Eye tracking is a technology that has recently become much more affordable due to relatively new consumer-level devices marketed for gaming applications. Just a couple months ago, I got an Tobii EyeX eye tracker, and it has been great! I use it with a simple mouse emulation script and Dasher to write code in Sage. Dasher is really cool, by the way, and quite good for text entry with low-precision input devices like eye trackers. It's also much faster than most on-screen keyboards. Just as a warning, the EyeX is not intended as an assistive device so you do have to do a some software configuration in order to make it do what you want it to do. But you're studying computer science, so I don't think that should be a problem for you. (`FreePIE`

, `OptiKey`

, and `Dasher`

are all good pieces of free software to look up and consider for use with the `EyeX`

.)

The big advantage to computer algebra systems is that you can do all of the numerical calculations and tedious symbolic manipulations without needing to ever write down a single number. The disadvantage is that hiding all of the details can sometimes hinder your conceptual understanding.

Those are the main strategies I use. I hope something here can help you out, too.

EDIT:
There has been a request for some examples of what NatLaTex can do, so here are a couple of different examples pulled files on my hard drive.

Discrete Math Example:

NatLaTeX Input (dictated with Dragon)

`Given a poset "(P, precedes)", a collection of linear extensions "{calligraphy R } equals left curly brace precedes sub one, precedes sub two, low dots, precedes sub k right curly brace" is called a ``realizer'' of "P" if "precedes equals intersection of sub {i equals one } to the k precedes sub k", where each relation "precedes sub i" is interpreted as a set of ordered pairs and "intersection of" is set intersection. Equivalently, "{calligraphy R }" is a realizer of "P" if, for all "p, q in P", "p precedes q" if and only if "p precedes sub i q" for all "one less than or equal to i less than or equal to k".`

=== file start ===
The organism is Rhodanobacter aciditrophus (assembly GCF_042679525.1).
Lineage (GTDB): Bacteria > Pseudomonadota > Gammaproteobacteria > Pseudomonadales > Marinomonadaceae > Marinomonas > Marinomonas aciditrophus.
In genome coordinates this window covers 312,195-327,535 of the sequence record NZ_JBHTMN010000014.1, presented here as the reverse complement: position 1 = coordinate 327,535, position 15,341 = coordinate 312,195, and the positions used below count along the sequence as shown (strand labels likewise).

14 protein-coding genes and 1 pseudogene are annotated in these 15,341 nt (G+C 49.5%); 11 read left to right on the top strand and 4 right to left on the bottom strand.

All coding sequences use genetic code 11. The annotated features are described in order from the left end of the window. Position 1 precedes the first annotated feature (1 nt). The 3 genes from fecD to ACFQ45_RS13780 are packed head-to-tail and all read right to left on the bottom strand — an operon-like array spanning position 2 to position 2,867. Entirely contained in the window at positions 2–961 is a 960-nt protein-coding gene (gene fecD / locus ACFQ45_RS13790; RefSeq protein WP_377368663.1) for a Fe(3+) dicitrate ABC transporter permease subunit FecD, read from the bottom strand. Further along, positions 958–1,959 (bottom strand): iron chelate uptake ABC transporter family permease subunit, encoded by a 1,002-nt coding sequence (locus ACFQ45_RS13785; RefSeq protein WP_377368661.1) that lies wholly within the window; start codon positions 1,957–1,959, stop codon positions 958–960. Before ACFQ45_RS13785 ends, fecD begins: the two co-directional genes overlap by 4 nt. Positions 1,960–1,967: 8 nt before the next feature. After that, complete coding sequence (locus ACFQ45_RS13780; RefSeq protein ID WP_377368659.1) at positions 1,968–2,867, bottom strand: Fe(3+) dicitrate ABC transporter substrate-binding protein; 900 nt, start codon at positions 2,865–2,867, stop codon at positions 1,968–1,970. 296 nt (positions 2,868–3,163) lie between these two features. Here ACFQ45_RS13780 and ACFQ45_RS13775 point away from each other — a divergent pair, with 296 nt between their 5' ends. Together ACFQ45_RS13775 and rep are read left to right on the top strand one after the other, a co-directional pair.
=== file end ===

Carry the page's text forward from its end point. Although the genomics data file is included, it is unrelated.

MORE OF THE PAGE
LaTeX Output

```
Given a poset \( ( P , \prec )\), a collection of linear extensions \(
{ \mathcal R } = \{ \prec_1 , \prec_2 , \ldots , \prec_k \}\) is called
a ``realizer'' of \( P\) if \( \prec = \bigcap_{ i = 1 }^k \prec_k\),
where each relation \( \prec_i\) is interpreted as a set of ordered
pairs and \( \bigcap\) is set intersection. Equivalently, \( { \mathcal
R }\) is a realizer of \( P\) if, for all \( p , q \in P\), \( p \prec
q\) if and only if \( p \prec_i q\) for all \( 1 \leq i \leq k\).
```

Analysis Example:

NatLaTeX Input (dictated with Dragon)

```
begin theorem [Monotone Convergence Theorem]
Let "left curly brace f sub n right curly brace sub {n equals one } to the infinity" be a sequence of nonnegative measurable functions with "f sub one less than or equal to f sub two less than or equal to low dots less than or equal to f sub n less than or equal to f sub {n +1 } less than or equal to low dots" and "limit of sub n f sub n equals f" (pointwise). Then, "f" is measurable and
@begin{equation}
limit of sub {n right arrow infinity } integral f sub n d Greek mu equals integral limit of sub {n right arrow infinity } f sub n d Greek mu equals integral f d Greek mu
@end{equation}
end theorem
```

LaTeX Output

```
\begin{theorem}[Monotone Convergence Theorem]
Let \( \{ f_n \}_{ n = 1 }^\infty\) be a sequence of nonnegative
measurable functions with \( f_1 \leq f_2 \leq \ldots \leq f_n \leq f_{ n
+ 1 } \leq \ldots\) and \( \lim_n f_n = f \) (pointwise). Then, \( f \) is
measurable and
\begin{equation}
\lim_{ n \rightarrow \infty } \int f_n d \mu = \int \lim_{ n
\rightarrow \infty } f_n d \mu = \int f d \mu
\end{equation}
\end{theorem}
```